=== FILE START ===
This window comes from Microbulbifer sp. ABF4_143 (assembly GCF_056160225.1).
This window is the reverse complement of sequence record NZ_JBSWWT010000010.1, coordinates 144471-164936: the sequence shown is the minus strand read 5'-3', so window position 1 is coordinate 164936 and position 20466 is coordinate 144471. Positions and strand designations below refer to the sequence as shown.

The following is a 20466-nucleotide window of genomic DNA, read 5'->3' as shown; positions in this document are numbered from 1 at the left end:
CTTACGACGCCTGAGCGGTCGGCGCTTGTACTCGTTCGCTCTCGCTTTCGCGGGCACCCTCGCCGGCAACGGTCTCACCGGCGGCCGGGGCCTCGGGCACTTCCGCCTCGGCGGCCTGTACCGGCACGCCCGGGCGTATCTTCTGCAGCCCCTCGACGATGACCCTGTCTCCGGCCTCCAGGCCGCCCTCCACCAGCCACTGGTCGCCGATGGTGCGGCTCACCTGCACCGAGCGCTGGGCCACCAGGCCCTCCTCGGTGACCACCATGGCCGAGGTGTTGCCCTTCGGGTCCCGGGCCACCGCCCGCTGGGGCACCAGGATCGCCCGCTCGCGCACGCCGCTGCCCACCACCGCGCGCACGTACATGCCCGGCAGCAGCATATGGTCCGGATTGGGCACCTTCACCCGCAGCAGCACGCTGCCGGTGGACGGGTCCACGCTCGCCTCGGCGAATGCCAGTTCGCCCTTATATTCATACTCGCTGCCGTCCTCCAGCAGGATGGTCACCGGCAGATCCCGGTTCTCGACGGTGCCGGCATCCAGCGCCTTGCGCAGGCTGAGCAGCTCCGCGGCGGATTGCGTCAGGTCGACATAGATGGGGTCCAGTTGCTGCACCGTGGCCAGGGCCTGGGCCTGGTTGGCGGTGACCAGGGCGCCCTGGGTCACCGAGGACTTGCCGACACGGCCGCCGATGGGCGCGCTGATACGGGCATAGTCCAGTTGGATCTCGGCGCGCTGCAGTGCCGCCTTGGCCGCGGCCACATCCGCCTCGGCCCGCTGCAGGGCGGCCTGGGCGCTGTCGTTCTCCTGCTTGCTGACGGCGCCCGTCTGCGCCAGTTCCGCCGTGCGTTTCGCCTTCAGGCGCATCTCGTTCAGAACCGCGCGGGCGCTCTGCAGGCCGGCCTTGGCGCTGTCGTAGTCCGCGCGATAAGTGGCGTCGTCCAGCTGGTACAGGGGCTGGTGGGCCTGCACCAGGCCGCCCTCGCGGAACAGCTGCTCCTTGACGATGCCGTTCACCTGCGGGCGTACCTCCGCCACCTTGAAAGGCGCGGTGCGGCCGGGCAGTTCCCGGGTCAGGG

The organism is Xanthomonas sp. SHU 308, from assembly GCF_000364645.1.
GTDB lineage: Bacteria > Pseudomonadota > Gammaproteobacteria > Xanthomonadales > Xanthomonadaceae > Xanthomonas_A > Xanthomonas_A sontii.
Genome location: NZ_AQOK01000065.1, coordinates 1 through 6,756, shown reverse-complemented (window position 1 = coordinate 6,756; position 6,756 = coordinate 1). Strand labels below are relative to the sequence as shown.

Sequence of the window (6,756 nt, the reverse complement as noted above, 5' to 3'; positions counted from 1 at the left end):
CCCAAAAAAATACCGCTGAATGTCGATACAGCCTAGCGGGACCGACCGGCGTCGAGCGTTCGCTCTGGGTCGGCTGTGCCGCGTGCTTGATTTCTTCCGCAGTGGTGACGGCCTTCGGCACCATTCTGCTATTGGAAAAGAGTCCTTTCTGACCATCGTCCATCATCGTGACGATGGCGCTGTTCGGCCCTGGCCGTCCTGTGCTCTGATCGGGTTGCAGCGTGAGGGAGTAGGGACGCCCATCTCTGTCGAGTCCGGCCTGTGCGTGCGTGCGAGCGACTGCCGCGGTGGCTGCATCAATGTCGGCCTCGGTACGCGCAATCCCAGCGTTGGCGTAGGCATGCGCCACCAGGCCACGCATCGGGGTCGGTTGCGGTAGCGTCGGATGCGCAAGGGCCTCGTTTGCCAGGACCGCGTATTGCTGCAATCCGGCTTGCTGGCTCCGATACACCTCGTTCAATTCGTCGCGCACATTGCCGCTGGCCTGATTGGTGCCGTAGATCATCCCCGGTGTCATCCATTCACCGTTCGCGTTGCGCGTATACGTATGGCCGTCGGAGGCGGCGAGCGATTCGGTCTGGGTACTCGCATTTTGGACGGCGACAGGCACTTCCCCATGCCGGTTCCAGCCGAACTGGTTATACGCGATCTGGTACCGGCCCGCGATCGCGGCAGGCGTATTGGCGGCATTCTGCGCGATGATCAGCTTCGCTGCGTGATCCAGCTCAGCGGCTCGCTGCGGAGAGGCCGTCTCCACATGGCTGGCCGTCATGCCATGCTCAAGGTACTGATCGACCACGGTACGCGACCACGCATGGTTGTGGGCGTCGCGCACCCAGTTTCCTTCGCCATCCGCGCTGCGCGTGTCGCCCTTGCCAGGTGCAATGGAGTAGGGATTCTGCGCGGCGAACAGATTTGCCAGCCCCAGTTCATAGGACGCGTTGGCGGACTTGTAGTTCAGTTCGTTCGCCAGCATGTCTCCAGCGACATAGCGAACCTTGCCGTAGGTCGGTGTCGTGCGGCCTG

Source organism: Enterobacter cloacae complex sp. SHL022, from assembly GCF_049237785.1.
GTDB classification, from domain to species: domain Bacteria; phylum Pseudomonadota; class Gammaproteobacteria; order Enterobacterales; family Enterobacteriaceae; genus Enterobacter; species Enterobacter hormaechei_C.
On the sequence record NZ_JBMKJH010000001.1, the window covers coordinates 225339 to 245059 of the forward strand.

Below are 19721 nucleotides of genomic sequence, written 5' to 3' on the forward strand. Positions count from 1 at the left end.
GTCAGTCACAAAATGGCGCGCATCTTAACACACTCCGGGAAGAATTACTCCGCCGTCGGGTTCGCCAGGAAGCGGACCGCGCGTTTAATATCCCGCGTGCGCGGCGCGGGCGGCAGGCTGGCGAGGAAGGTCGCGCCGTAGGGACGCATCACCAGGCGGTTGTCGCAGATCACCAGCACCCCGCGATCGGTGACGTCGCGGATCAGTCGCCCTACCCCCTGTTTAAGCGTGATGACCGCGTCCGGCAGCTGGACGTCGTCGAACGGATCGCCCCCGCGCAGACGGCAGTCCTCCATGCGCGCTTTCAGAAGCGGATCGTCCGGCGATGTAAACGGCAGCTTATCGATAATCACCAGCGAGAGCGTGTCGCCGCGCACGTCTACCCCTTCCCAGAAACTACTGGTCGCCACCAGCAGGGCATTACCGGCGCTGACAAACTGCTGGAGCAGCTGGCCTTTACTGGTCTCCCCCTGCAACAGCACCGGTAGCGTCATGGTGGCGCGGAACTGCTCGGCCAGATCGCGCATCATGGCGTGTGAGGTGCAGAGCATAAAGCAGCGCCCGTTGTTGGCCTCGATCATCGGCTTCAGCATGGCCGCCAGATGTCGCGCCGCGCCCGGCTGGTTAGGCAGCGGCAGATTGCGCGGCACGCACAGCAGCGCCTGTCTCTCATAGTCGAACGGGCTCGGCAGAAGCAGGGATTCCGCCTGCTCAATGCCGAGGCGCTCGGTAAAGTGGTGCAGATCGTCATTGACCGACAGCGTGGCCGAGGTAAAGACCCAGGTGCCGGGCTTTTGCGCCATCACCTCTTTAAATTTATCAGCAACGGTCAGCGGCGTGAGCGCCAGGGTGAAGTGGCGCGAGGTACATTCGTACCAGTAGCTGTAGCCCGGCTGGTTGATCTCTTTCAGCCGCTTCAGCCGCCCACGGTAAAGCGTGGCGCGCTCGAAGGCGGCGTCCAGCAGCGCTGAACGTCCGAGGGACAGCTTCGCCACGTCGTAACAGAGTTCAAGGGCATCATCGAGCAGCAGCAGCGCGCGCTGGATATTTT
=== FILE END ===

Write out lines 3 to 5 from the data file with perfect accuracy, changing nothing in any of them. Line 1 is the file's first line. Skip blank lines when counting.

The following is a 20466-nucleotide window of genomic DNA, read 5'->3' as shown; positions in this document are numbered from 1 at the left end:
CTTACGACGCCTGAGCGGTCGGCGCTTGTACTCGTTCGCTCTCGCTTTCGCGGGCACCCTCGCCGGCAACGGTCTCACCGGCGGCCGGGGCCTCGGGCACTTCCGCCTCGGCGGCCTGTACCGGCACGCCCGGGCGTATCTTCTGCAGCCCCTCGACGATGACCCTGTCTCCGGCCTCCAGGCCGCCCTCCACCAGCCACTGGTCGCCGATGGTGCGGCTCACCTGCACCGAGCGCTGGGCCACCAGGCCCTCCTCGGTGACCACCATGGCCGAGGTGTTGCCCTTCGGGTCCCGGGCCACCGCCCGCTGGGGCACCAGGATCGCCCGCTCGCGCACGCCGCTGCCCACCACCGCGCGCACGTACATGCCCGGCAGCAGCATATGGTCCGGATTGGGCACCTTCACCCGCAGCAGCACGCTGCCGGTGGACGGGTCCACGCTCGCCTCGGCGAATGCCAGTTCGCCCTTATATTCATACTCGCTGCCGTCCTCCAGCAGGATGGTCACCGGCAGATCCCGGTTCTCGACGGTGCCGGCATCCAGCGCCTTGCGCAGGCTGAGCAGCTCCGCGGCGGATTGCGTCAGGTCGACATAGATGGGGTCCAGTTGCTGCACCGTGGCCAGGGCCTGGGCCTGGTTGGCGGTGACCAGGGCGCCCTGGGTCACCGAGGACTTGCCGACACGGCCGCCGATGGGCGCGCTGATACGGGCATAGTCCAGTTGGATCTCGGCGCGCTGCAGTGCCGCCTTGGCCGCGGCCACATCCGCCTCGGCCCGCTGCAGGGCGGCCTGGGCGCTGTCGTTCTCCTGCTTGCTGACGGCGCCCGTCTGCGCCAGTTCCGCCGTGCGTTTCGCCTTCAGGCGCATCTCGTTCAGAACCGCGCGGGCGCTCTGCAGGCCGGCCTTGGCGCTGTCGTAGTCCGCGCGATAAGTGGCGTCGTCCAGCTGGTACAGGGGCTGGTGGGCCTGCACCAGGCCGCCCTCGCGGAACAGCTGCTCCTTGACGATGCCGTTCACCTGCGGGCGTACCTCCGCCACCTTGAAAGGCGCGGTGCGGCCGGGCAGTTCCCGGGTCAGGG

The organism is Xanthomonas sp. SHU 308, from assembly GCF_000364645.1.